Are Libraries an Endangered Species?

I got a library card for the Sunnyvale Public Library yesterday, after 6 years of living here. Cynically, I got it because I’m in the process of writing up an application to be on the Board of Trustees of the library here, and it seemed like I should probably be a member of the library first. (Although I’ve given literally hundreds of books to SPL over the past few years, I haven’t actually gotten a card.) More optimistically, I wanted to spend some time thinking about the role of libraries in general, and this one specifically, in our lives. And of course, with a new baby on the way, I wanted to think some about what the world will look like as s/he grows up with respect to public libraries.

I think most everyone who reads this knows that my mom is a Professional Librarian, and lately works for Ingram Books helping libraries develop their collections. Add to that I live in a family that basically reveres books. My grandmother ran her own bookstore for about the whole time I was growing up (I used to love visiting) and works in a bookstore even now, in her eighties. My mom & dad always have had books in their hands and shelves full of them. And I read a little bit compulsively — it’s almost a nervous tic for me. (That’s the subject of another post that I want to do.)

Having said that, I don’t actually think that libraries are really in the book business — I think they haven’t been for a long time. With newspapers, magazines, audio, video, DVDs, software, and lately the Internet, it seems to me that they’re in the information access business. But that misses the point, too, I think — because as I was there this week, there were lots of different things going on — kids reading together, parents showing their kids how to look up information, lots of things.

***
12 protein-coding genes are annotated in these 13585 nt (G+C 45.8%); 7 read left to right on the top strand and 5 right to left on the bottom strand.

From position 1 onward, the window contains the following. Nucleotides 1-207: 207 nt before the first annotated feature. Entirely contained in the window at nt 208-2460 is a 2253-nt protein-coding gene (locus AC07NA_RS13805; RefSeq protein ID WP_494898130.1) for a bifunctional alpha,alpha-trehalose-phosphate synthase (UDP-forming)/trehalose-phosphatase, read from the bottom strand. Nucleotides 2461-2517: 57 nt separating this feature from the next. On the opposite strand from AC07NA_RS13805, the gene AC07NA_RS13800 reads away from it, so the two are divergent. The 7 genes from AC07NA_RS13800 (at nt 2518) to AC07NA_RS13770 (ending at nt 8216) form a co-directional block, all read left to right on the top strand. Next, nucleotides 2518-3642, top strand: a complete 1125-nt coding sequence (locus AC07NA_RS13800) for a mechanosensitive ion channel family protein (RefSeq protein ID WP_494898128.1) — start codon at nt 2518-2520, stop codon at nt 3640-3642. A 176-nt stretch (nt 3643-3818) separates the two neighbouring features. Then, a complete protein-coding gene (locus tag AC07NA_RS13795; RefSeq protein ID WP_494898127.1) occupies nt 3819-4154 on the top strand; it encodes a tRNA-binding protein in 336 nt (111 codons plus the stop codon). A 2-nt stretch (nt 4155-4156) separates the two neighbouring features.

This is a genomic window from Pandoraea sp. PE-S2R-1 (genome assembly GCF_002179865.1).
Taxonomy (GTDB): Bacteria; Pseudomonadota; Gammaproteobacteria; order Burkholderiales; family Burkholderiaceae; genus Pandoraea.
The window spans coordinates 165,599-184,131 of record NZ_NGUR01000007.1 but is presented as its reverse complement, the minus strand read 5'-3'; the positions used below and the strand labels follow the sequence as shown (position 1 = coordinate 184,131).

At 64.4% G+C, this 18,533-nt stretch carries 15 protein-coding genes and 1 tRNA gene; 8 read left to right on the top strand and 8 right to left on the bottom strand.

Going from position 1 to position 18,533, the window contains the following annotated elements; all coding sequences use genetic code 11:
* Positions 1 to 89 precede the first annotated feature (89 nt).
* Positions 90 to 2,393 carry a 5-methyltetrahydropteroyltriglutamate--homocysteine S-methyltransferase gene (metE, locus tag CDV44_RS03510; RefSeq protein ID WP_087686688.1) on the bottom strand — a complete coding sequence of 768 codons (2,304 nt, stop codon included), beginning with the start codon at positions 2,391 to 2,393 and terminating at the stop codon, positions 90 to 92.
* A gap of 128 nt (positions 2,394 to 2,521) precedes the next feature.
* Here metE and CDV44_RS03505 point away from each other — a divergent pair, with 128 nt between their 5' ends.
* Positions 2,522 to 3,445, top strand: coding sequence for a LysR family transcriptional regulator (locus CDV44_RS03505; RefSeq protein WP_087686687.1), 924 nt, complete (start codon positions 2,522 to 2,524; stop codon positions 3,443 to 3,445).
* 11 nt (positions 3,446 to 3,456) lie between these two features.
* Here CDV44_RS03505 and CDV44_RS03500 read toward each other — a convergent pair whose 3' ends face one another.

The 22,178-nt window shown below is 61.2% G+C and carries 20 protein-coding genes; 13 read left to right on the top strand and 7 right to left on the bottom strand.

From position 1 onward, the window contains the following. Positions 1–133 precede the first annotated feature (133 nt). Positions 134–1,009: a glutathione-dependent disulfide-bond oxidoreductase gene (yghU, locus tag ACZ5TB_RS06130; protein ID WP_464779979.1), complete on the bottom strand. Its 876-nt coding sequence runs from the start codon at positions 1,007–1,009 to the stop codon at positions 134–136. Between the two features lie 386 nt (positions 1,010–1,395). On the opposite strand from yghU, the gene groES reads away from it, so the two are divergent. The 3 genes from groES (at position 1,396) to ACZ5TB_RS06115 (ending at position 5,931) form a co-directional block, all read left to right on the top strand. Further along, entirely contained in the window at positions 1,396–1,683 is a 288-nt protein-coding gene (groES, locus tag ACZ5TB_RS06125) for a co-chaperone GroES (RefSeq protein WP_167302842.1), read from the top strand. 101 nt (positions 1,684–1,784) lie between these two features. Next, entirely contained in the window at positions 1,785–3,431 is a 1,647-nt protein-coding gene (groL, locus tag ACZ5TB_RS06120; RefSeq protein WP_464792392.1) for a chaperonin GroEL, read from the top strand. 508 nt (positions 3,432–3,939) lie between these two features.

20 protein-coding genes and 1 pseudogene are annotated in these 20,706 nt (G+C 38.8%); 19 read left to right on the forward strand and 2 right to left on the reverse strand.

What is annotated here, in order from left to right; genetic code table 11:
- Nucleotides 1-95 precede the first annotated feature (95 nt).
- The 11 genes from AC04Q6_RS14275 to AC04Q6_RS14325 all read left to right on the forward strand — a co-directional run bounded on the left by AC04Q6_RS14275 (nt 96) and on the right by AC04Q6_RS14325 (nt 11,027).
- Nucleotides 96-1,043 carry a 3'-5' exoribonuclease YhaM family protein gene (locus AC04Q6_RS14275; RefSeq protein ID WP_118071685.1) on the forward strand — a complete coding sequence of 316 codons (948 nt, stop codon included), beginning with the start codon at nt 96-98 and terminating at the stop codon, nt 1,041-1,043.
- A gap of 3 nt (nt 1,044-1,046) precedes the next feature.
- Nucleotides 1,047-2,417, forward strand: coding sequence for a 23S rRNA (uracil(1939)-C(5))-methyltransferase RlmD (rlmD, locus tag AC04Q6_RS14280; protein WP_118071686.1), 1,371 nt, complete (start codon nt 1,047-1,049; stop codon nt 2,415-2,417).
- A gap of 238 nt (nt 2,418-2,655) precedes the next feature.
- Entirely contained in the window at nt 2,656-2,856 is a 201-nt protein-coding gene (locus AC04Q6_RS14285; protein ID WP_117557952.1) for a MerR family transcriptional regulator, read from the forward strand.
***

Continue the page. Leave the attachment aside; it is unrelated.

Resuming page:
But I have to be honest. I don’t use the library very much at all. For my information needs, I pretty much use my setup at home. For books, I buy an obscene number of them from Amazon or Borders (and get a huge amount from Mom as well). And when I walk around the library — any library — I just get the sense that they’re behind the rest of the world and struggling to keep up. When I see things in the library that I think are especially current, I always think to myself, “I’m surprised they have that here.” Like the new Tom Friedman book. Or the new Alias season on DVD. I wish I didn’t have that reaction, but I do.

I think there are a lot of things conspiring to make the role of the library a tricky one to figure out. The emergence of the Internet. The incredible volume of media sharing happening online. Broadband to the home. Starbucks as a “third space” to meet & hang out. Tapped out local & state budgets. The Patriot Act.

I don’t think that libraries should just be places where folks without access get access. I don’t think that they should just be places where people can get books or DVDs without buying them. But I’m having some trouble figuring out exactly what they should be. What they can be.

I believe that, along with public education, public libraries stand as one of the great & startling legacies of the founders of our country (not just the founding fathers, but a broader set than that). I think there is a place for community-based (as opposed to school-based) centers for learning & communication. I hope that libraries, as they continue to respond to pressure from every side, can figure out how to be all that they can be.

If you’ve got any ideas, give a holler. I’ve got to put something smart into my application in the next couple of weeks. ­čÖé

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